When tech glitches threaten your brand perception

Hardly a week goes by without news of a ‘technical issue’ or outage. Sainsbury’s, Marks & Spencer and Tesco Bank are just some of the well-known brands that have experienced tech meltdowns in recent weeks.

We’ve come to expect IT crashes as a part of life, but if handled poorly, they can snowball into a major crisis, tarnishing a company’s reputation, eroding consumer trust and resulting in lost sales.

Here are five safeguards brand owners can put in place to protect their sites and minimise fallout from an IT crash.

Be alert

Do an audit of your site at least once a year with penetration (PEN) testing, where you look for any vulnerabilities in any of your systems. It’s not a guarantee that your site is absolutely secure and glitch-free, but as a brand, at the very least, you will have tried to identify any potential issues and protect your site and stored data.  Being proactive with system security alongside testing and QA reduces the risk of outages drastically.

Alongside PEN and code testing, you need to know when systems go down. There is nothing worse than a customer notifying you that your website or platform doesn’t work.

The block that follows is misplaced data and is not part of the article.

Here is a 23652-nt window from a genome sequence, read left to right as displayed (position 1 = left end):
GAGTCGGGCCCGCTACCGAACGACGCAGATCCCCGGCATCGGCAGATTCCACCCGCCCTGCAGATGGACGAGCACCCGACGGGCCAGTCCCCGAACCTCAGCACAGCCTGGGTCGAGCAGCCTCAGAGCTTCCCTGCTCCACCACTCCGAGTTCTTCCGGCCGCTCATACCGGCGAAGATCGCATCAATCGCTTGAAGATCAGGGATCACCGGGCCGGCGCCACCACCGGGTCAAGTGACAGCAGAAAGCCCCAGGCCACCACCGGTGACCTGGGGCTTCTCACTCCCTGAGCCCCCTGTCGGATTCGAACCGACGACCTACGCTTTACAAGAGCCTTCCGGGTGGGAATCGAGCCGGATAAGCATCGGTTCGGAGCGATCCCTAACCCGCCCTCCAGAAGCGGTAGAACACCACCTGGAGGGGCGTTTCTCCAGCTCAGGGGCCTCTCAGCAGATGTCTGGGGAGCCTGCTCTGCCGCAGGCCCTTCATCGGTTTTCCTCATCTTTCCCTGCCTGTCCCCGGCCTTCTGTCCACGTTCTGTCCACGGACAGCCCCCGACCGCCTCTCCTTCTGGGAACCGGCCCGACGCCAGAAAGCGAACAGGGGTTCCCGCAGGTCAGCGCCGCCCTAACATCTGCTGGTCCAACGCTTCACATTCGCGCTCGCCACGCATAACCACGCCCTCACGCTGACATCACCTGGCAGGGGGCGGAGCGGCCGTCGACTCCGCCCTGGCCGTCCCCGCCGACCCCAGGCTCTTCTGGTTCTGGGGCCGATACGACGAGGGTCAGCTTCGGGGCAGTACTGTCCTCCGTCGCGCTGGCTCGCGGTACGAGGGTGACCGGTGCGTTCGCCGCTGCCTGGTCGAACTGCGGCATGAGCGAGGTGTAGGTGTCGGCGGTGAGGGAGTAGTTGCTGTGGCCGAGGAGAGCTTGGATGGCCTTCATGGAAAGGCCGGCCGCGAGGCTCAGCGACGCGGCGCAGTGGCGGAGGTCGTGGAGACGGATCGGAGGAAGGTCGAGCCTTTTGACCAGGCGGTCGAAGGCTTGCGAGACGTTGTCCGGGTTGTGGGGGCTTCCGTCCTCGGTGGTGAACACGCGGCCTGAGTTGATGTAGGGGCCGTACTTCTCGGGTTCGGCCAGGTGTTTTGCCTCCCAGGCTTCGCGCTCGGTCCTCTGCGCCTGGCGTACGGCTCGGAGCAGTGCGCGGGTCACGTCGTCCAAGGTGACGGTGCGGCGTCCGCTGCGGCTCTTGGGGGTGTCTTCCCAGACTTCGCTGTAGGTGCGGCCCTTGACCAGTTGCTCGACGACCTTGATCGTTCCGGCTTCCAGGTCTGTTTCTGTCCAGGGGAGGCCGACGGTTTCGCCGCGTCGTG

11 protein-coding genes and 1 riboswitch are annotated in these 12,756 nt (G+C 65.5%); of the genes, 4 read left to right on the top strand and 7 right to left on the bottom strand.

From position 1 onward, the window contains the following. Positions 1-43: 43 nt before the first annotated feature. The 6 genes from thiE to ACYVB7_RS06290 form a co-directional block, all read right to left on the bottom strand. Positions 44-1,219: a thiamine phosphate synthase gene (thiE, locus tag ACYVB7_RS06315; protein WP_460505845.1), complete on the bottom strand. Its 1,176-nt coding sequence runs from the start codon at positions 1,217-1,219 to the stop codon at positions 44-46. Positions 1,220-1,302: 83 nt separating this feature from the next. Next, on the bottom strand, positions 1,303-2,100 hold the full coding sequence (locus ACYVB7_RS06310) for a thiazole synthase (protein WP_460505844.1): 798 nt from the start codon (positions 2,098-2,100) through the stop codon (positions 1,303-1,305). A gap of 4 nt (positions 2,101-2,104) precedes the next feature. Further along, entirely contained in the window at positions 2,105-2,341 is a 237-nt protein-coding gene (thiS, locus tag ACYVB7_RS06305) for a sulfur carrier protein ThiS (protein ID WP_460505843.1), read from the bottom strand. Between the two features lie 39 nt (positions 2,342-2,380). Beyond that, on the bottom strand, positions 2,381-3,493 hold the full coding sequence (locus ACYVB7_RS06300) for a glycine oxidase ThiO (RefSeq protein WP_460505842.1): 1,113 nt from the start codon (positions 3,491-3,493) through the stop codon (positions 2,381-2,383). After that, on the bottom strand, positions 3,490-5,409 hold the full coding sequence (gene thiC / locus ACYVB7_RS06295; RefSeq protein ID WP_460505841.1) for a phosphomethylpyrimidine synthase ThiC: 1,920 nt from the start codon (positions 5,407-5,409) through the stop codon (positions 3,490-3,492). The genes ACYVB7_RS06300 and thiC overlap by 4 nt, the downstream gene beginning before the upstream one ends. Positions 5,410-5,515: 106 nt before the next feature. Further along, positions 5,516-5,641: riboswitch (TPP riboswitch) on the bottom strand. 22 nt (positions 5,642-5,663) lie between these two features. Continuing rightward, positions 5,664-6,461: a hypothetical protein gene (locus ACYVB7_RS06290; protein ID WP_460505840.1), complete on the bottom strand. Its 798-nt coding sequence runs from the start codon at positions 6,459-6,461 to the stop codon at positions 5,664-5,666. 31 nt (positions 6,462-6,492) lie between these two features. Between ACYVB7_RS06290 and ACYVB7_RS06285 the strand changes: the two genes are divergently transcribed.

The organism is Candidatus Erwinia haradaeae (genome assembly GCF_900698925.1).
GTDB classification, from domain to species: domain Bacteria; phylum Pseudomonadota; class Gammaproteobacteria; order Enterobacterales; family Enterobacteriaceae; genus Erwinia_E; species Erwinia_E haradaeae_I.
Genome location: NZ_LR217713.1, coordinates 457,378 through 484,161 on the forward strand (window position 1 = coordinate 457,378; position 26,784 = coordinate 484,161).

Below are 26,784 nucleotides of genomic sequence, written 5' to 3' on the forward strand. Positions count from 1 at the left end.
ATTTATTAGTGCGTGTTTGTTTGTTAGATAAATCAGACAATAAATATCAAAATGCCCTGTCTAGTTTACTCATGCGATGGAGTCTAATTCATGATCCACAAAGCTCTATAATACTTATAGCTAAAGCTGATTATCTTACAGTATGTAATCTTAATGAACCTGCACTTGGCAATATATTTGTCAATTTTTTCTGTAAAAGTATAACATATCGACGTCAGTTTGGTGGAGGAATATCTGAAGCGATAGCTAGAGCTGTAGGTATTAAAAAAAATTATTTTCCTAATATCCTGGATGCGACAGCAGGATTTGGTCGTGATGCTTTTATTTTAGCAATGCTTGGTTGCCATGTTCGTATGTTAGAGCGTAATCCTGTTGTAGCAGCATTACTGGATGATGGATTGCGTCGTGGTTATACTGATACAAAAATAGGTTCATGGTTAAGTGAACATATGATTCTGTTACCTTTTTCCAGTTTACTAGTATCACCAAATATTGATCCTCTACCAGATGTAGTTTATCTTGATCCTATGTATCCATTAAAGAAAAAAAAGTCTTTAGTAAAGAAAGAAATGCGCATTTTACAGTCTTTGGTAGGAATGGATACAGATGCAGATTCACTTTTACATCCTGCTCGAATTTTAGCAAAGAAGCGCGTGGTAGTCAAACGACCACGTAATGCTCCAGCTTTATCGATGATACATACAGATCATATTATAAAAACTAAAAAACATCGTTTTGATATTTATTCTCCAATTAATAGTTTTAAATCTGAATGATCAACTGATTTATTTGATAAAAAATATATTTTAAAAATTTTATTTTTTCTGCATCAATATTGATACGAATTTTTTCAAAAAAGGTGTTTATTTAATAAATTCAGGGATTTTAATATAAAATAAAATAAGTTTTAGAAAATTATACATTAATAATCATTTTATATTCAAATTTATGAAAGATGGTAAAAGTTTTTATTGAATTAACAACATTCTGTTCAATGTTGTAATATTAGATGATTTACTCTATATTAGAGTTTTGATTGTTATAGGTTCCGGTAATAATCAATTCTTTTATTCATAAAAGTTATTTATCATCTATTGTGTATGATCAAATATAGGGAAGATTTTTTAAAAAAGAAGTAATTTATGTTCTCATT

Setting up monitors for your systems to notify you is the first step of your action to an outage. Depending on your user, you can even make these publicly accessible, like Slack (https://slack-status.com/), and other platforms so your users are aware of this issue as it happens.     

Consider your site structure

It is possible to limit outages to specific parts of a site, but it will depend on how your website or platform is built and whether different parts of it are hosted on separate services, for example.  This approach could help contain the fallout from an outage. Take X, formerly Twitter: its likes and tweets are kept separate where microservices are used for each, so if ‘likes’ were to go down, tweets would still be visible. We would advise this type of structure for brands that would benefit from such an approach. A microservices set up would benefit anyone that’s creating a platform for users need to complete things in, such as banks, ecommerce but not needed for things like marketing websites and ‘brochure’ websites.

Post-crash follow ups

The level of testing required and the number of times this is needed will depend on the size of the company, its user base and its product.  It is also essential to take tech developments into account, all of which can impact even the most robust of sites. We recommend PEN tests once a year, but above all, be vigilant, take customers seriously and respect their data.

If you’ve suffered an outage, there’s nowhere to hide. Being proactive rather than reactive shows that you care, which can make a big difference to your reputation.

To Know More, Read Full Article @ https://ai-techpark.com/when-tech-glitches-threaten-your-brand-perception/ 

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